Born in 1936 on a farm in rural Ireland, Edna O’Brien married at sixteen and fled to London, where she has lived ever since. Like James Joyce, whose biography she has written for the Penguin Lives series, she speaks of writing as a calling that forced her to live in self-imposed exile-but Ireland remained the muse, as it did for Joyce. O’Brien returns in novel after novel to the source-the melancholic spirit, hard-bitten loyalties, and enduring hostilities. Her work has caused Joycean controversy back home, too, where her first novel, The Country Girls (1960), was banned, her parish priest gathering copies and staging a bonfire.
The London Sunday Times has called O’Brien "the most disturbingly intense and intimate of writers." Indefatigably lyrical, she is Joyce’s direct literary descendant. "I believe," she has said, "that all prose should have the rhythm of poetry." And so it does stunningly in Wild Decembers. The novel is a dirge that keens and lulls by turns. The entrancing rhythms and refrains, the density and chant-like, drumming fragmentation work on the reader like music, right from the very first sentences: "Cloontha it is called-a locality within the bending of an arm. A few scattered houses, the old fort, lime-dank and jabbery and from the great whooshing belly of the lake between grassland and callow land a road, sluicing the little fortresses of ash and elder, a crooked road to the mouth of the mountain."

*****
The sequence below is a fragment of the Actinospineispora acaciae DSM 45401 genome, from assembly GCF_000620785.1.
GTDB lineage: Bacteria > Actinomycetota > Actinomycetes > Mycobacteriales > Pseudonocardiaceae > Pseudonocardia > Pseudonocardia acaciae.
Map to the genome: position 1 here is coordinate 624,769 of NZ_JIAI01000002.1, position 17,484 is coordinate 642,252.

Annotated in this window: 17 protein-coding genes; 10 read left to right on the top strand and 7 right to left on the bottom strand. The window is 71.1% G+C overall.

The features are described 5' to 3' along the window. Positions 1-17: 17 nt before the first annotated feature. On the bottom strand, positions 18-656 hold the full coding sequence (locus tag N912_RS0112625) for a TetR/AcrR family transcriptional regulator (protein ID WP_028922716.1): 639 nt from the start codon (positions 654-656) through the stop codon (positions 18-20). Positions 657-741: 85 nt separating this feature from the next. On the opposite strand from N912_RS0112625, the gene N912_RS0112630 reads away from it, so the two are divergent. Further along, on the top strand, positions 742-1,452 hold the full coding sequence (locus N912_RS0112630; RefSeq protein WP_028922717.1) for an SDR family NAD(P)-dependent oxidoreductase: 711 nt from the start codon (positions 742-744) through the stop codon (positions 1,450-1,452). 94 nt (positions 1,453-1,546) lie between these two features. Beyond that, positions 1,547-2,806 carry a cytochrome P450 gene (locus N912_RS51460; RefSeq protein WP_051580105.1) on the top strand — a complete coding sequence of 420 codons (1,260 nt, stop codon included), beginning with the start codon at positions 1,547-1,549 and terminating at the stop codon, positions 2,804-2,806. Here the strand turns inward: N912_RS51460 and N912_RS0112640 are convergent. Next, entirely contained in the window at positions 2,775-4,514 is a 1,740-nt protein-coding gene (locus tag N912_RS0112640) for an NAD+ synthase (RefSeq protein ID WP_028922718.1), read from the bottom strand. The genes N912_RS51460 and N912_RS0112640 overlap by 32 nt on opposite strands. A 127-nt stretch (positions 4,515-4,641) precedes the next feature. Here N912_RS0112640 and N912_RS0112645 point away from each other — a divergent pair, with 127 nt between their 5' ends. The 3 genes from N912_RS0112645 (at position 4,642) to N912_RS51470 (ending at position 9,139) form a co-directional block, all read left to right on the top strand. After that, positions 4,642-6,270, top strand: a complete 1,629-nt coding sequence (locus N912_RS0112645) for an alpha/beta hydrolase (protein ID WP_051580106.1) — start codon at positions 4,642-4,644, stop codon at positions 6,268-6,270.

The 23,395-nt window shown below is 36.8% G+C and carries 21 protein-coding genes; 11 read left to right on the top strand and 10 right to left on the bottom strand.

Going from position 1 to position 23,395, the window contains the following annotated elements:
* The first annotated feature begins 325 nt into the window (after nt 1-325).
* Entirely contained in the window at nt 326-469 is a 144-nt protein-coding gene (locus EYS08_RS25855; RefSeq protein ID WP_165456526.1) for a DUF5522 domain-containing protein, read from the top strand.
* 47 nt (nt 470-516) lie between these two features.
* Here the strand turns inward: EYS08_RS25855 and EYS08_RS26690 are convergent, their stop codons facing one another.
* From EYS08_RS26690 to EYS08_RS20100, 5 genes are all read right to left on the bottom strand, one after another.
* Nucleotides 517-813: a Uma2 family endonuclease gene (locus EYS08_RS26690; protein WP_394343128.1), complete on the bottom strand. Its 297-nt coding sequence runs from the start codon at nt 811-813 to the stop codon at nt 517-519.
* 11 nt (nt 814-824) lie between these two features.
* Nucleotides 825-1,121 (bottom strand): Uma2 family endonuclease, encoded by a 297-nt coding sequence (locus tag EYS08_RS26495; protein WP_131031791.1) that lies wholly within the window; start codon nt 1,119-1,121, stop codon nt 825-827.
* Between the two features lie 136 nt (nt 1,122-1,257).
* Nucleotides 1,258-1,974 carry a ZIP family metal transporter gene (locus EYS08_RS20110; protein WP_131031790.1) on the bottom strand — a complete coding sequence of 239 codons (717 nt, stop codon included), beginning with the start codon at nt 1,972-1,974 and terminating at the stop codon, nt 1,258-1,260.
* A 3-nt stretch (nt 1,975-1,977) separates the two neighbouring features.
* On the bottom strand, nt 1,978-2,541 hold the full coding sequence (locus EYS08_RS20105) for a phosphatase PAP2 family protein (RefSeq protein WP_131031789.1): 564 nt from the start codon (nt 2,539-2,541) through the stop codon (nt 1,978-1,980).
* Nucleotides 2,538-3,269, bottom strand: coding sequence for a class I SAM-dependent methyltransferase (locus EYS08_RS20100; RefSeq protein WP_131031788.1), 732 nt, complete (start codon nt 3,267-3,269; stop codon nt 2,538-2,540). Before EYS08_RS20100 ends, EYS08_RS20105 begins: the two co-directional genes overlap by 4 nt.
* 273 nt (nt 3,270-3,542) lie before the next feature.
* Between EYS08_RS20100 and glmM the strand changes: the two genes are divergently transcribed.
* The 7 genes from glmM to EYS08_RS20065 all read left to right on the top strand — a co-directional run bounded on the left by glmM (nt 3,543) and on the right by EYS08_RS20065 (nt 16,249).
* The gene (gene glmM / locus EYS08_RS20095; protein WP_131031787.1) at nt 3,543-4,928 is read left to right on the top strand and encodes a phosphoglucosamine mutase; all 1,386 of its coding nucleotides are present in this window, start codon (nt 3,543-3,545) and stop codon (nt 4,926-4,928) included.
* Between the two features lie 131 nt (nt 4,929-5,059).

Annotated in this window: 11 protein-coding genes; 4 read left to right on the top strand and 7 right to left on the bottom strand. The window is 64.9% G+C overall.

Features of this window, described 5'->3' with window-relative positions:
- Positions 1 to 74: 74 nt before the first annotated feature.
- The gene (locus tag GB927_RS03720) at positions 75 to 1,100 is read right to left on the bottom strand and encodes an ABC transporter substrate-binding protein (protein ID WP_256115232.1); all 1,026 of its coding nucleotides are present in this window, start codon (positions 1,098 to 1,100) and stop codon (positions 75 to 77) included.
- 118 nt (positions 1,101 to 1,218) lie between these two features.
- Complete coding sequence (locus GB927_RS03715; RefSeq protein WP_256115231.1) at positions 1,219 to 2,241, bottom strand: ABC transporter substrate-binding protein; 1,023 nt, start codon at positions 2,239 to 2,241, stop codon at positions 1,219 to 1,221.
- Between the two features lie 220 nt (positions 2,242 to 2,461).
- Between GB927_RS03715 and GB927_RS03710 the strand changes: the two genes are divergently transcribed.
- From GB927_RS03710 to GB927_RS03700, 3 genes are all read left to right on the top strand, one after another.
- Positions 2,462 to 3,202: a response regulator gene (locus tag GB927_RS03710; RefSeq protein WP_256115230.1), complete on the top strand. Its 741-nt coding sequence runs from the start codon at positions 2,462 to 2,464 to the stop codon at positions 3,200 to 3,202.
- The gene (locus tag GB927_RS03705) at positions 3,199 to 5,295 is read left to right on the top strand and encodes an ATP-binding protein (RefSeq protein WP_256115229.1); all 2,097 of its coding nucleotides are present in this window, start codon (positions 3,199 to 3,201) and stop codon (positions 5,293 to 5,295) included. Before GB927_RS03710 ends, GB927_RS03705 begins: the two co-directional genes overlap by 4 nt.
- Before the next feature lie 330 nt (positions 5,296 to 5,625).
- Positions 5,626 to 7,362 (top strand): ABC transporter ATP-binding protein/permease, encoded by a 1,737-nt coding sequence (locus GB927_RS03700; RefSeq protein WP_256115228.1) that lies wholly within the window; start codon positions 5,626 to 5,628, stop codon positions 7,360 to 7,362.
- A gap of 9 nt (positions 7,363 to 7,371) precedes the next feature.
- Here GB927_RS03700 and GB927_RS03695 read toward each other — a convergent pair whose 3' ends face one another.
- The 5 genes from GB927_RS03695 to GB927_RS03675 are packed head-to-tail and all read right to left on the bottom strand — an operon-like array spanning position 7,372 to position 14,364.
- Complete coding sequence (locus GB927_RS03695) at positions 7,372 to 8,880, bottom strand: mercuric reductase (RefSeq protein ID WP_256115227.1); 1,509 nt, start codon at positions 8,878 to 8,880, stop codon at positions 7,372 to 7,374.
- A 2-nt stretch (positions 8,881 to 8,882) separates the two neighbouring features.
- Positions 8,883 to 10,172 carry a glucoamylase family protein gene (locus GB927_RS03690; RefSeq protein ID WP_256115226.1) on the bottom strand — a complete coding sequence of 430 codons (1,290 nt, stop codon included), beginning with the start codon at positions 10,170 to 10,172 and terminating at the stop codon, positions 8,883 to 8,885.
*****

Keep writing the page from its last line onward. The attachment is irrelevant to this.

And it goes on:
O’Brien combines this lyricism with a masterly storytelling instinct, so that Wild Decembers reads at once like an intricate poem and a taut, suspenseful page-turner. The novel inhabits familiar O’Brien territory, a grim rural Ireland where territory itself reigns supreme, "fields that mean more than fields, more than life and more than death too." The story revolves around a triangle. Joseph and Breege Brennan are brother and sister living on a mountain in Cloontha, an isolated village, on a farm left them by their parents. They live for their land and for each other, Breege in an introverted way and Joseph insistently. Into their midst comes Mick Bugler, who has been away in New Zealand and has come to Cloontha to farm inherited land adjacent to the Brennans’, on what Joseph calls "my mountain." After a brief, doomed attempt at friendship, the two men, like their ancestors before them, feud over fields. Breege, despite fierce loyalty to her brother, falls in love with Bugler. Heartbreak and violence advance with grinding inevitability.
Indeed, the spool of the story unwinds as in Oedipus. No mortal actions can alter what fate has decreed, and no son can escape the sins of his father. Joseph himself loves the ancient Greeks-almost as helplessly as he loves his mountain, "the sacred fetters of land and blood." When Bugler, on his fancy tractor, stakes his claim on the mountain, Joseph can brook no trespass. For him, the past is every bit as vital and vivid as the present-the son of a past enemy must become a present enemy. Joseph is a man utterly possessed by history and its grievances, trapped, ready to mistrust at every turn.